Foreign exchange reserves decline
strong and proactive policy response was necessitated by a deterioration in the outlook for inflation and an increase in risks to external stability.
addition, there has been a decline in the SBP’s foreign exchange reserves largely due to debt repayments and government payments on settlement of an arbitration award related to a mining project,” the bank said.
Pakistan faced a default situation last week when it struggled to deal with the external pressure to pay off debts against fast-sliding foreign currency reserves. Pakistan’s
State Bank reserves, which dipped to $11 billion, include $6 billion worth of deposits obtained from China and the United Arab Emirates.
an emergency, China and the UAE came to the rescue and bailed out the country from a looming debt default situation. Pakistan’s major creditor China and the UAE have rolled over their loans worth $6 billion, giving Pakistan some breathing space amid
tight financial stress.
The UAE rolled over a $2 billion loan for a further one year. However, Pakistan also needs to pay yet another debt
of $450 million to the UAE, which became due a few weeks ago. Dubai has demanded its money back, but Islamabad wants to get it rolled over given reserves constraints.
Pakistan’s former foreign minister Shah Mehmood Qureshi, who visited Beijing last month, disclosed that China would roll over a whopping $4.2 billion debt repayment to provide a major relief to its all-weather ally to tide over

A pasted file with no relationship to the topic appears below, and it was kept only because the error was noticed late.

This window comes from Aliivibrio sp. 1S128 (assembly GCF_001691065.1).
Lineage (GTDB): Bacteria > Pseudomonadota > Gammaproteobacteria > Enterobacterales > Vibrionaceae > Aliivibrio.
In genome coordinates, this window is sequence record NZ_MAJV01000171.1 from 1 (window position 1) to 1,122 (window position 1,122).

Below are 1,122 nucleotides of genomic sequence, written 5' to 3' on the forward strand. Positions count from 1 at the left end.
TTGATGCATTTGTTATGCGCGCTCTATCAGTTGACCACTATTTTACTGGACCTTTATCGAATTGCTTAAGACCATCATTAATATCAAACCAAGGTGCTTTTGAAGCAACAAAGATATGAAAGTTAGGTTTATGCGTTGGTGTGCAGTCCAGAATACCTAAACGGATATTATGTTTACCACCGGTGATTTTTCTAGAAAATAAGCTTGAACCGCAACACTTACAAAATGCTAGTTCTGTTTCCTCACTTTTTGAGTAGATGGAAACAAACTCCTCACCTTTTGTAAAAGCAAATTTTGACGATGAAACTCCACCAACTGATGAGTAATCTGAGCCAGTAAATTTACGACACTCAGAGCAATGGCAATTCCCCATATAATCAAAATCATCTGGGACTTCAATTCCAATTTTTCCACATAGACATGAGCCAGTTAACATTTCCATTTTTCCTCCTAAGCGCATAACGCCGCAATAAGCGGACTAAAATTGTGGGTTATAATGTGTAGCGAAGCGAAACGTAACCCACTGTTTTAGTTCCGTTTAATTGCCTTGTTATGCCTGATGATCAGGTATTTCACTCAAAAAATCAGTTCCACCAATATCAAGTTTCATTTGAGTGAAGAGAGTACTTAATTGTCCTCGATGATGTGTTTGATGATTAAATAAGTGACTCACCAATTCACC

its current economic crisis.
The relief was part of Pakistan’s formal demand to Beijing for financial support of about $21 billion on
the rollover of existing loans of $10.735 billion and a further $10 billion as a deposit fund to deal with external pressures and future financial demands.
Pakistan’s Ministry of Finance is actively pursuing the proposal for further facilities with Chinese officials, seeking an early release of $21 billion. Islamabad has directed its ambassador to China, Moin ul Haque, to follow up on the three
proposals with relevant Chinese authorities to bring in external account stability and meet budgetary needs.
The ambassador has also been directed
to arrange a meeting of the governors of the central banks of the two countries to discuss the proposals.
“Pakistan is spending too much
on imports. The current account deficit is about to hit the $20 billion mark, which is 6% of the GDP,” said Saleem, the Islamabad-based Pakistani political scientist. “A full-blown balance of payment crisis is high, but the state is in ‘deliberate
“The BoP crisis is a fabricated, deliberate depression. Public services have collapsed and the main burden of the crisis
fell on the middle and the poor classes. The BoP crisis is a trigger for 100 other crises. The BoP crisis becomes a threat to a country’s long-term stability and social peace.”
12 Apr 22/Tuesday